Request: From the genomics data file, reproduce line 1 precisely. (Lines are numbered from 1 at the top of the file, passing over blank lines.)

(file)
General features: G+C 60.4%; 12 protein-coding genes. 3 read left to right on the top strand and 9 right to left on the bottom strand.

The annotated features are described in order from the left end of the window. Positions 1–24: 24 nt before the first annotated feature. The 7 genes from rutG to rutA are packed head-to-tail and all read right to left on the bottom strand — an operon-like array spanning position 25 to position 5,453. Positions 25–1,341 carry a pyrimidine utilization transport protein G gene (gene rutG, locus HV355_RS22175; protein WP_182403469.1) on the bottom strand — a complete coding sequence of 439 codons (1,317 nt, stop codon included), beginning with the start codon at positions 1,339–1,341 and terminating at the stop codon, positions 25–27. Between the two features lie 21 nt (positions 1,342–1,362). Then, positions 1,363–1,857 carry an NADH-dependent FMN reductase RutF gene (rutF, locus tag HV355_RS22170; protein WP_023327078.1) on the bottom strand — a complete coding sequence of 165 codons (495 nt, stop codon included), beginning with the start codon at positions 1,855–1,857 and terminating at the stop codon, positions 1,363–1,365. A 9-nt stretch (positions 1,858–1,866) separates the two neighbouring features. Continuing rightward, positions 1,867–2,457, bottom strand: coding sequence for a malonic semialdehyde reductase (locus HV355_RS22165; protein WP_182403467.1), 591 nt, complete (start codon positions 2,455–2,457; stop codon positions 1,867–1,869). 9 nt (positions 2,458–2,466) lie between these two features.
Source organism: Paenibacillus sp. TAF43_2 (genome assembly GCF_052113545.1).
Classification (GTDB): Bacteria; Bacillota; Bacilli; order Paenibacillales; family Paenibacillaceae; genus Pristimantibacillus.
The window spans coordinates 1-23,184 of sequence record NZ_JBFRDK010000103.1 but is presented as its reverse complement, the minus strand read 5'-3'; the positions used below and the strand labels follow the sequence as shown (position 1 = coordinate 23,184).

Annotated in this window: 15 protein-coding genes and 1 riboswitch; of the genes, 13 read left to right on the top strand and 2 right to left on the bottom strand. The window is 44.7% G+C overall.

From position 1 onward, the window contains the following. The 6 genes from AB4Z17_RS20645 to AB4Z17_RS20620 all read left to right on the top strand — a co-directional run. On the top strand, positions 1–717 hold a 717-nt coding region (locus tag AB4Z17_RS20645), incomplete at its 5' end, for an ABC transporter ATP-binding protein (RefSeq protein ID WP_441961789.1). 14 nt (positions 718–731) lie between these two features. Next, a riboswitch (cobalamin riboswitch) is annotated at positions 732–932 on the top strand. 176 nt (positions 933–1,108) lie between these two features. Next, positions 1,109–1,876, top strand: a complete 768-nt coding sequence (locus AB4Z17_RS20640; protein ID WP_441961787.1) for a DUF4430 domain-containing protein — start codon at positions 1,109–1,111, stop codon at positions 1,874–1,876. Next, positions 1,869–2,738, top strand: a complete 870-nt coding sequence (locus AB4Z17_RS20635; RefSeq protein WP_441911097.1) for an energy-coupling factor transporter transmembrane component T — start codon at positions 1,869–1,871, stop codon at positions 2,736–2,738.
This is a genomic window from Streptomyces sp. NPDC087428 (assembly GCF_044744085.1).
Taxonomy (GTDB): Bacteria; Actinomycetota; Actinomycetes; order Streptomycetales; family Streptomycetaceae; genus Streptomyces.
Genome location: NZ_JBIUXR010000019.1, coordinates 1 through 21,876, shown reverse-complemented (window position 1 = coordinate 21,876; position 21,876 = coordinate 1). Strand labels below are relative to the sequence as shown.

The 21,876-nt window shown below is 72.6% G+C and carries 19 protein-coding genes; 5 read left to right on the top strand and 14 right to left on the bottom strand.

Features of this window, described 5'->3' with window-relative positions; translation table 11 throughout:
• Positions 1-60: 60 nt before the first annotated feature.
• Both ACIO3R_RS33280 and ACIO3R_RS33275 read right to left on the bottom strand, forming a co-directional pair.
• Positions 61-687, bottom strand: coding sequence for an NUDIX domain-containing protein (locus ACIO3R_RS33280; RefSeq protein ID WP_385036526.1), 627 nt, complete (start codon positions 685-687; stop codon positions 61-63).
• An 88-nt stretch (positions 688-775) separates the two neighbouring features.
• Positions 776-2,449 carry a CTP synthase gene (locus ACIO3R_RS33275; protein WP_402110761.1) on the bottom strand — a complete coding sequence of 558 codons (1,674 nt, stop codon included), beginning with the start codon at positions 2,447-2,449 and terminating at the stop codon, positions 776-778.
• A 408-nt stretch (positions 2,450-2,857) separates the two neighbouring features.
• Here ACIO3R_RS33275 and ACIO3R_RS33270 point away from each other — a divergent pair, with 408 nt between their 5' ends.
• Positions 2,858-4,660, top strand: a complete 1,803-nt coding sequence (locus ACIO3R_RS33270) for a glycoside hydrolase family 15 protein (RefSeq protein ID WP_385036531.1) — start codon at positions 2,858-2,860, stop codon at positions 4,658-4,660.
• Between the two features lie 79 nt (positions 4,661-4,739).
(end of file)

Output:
General features: G+C 60.4%; 12 protein-coding genes. 3 read left to right on the top strand and 9 right to left on the bottom strand.